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Normal Quantiles

Consider the above problem on height of a male. Assume that height is normally distributed with mean 70" and standard deviation 4". Suppose we want to determine the 90th percentile in height; i.e, the height which is surpassed by only 10% of men. Call this point c.

Well what can we do it? What's that? A z-score of course. Get back to z. Easy. $z = \frac{c-70}{4}$. We can't determine z, but the area to the left of z on the standard normal distribution curve is .90. See Figure 5.10


  
Figure 5.10: P(Z > 1.28) = .10
\begin{figure}
\begin{center}
\epsfig{file=fig24.ps, height=5in, width=5in, angle= -90}\end{center}\end{figure}

Now we need to find the value of z which corresponds to .90. It's easy. Just ask CC. This time when you click go to the Normal Percentage Point  part of the page and enter .90 in the p-window. Then click submit and read the answer, which is 1.28. Try it.

Hence, by the above equation, 1.28 = (c-70)/4; i.e., c = 75.12. Therefore only 10% of men are taller than 75", (a very short basketball player).

How about finding the quartiles  of the general normal distribution with mean $\mu$ and standard deviation $\sigma$? For the first quartile, say, q1, we have $z = \frac{q_1 - \mu}{\sigma}$ and the area to the left is .25. From the CC we get z = -.67, so that $q_1 = (-.67 \times \sigma) + \mu$. Now you try it for the third quartile, q3. Another way is to use symmetry : the quartiles have got to be symmetric with respect to $\mu$; hence $q_3 = (+.67 \times \sigma) + \mu$.

Thus the interquartile range for a normal distribution is

\begin{displaymath}iqr = q_3 - q_1 = 2 \times .67 \times \sigma = 1.34 \times \sigma
\end{displaymath}

i.e, the interquartile range for any normal distribution is $1.34 \times \sigma$.

Recall this is the population interquartile range. Hence, suppose I tell you the population is normal, but $\mu$ and $\sigma$ are unknown. Suppose it is extremely important that you obtain an estimate  of $\sigma$. And I give you 1000 data points to use in your estimation of $\sigma$. But then the batteries in your calculator died. And then your friend the computer whiz went to the movies. So what do you do? You don't want to compute the sample standard deviation . This is 1000 numbers! Alas! But then you notice that on the last sheet of the pages containing the data, someone has sketched a boxplot . You obtain the length of the box and divide it by 1.34. This is an estimate of $\sigma$. Why? Will it be a good estimate? What's that? How much did the estimate miss by? Hey, you catching on.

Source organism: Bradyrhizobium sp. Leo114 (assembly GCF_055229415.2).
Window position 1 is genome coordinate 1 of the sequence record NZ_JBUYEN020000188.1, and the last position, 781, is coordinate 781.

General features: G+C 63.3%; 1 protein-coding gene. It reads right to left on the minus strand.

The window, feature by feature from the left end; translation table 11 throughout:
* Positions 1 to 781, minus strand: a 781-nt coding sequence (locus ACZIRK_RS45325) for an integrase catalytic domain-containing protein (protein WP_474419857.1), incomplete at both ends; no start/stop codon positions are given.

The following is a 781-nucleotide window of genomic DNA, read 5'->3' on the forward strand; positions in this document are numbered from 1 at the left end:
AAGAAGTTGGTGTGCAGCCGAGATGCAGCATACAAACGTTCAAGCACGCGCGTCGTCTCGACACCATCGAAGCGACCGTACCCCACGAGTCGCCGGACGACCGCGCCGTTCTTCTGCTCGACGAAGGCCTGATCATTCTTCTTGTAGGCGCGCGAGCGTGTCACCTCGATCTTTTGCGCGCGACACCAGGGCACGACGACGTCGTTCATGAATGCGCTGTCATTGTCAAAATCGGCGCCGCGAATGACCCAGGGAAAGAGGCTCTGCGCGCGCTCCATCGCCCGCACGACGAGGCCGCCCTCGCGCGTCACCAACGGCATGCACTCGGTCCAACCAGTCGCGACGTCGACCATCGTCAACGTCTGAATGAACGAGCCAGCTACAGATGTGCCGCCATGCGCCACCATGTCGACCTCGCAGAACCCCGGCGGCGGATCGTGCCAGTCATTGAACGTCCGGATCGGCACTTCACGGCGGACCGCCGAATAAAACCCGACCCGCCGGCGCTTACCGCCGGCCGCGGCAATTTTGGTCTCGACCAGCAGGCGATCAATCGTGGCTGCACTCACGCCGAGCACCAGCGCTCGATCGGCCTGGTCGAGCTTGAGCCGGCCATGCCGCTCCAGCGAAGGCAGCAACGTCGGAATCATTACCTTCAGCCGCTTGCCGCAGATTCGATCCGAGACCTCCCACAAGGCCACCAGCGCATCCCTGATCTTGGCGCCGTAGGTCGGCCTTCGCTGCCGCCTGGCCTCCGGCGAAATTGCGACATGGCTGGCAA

Exercise 6.4.1  
1.
Consider the height example given above. Determine the first and third population quartiles. (Ans: 67.30204, 72.69796).
2.
In the last problem, a basketball coach remarks that the even shortest professional basketball player, exceeds the 98th percentile in height. Does this make sense? (Help with answer: 98th percentile is 78.215).
3.
Suppose we know that scores on this exam are approximately normally distributed with mean 430 and standard deviation 50. Determine the first and third population quartiles. (Ans: 396.2755, 463.724 5).
4.
Smith College only accepts the upper 20% of people taking the exam in #3. What is the lowest score a person can make on the exam and still be acceptable to Smith College? (Ans. 472.0811).
5.
Verify that for any normal population, the probability that a measurement falls in the interval $\mu - 2\sigma$ to $\mu + 2\sigma$ is .9544997.
6.
Verify that for any normal population, the probability that a measurement falls in the interval $\mu - 3\sigma$ to $\mu + 3\sigma$ is .9973002.


next up previous contents index
Next: Empirical Rule Up: Continuous Probability Models Previous: Normal Distribution

2001-01-01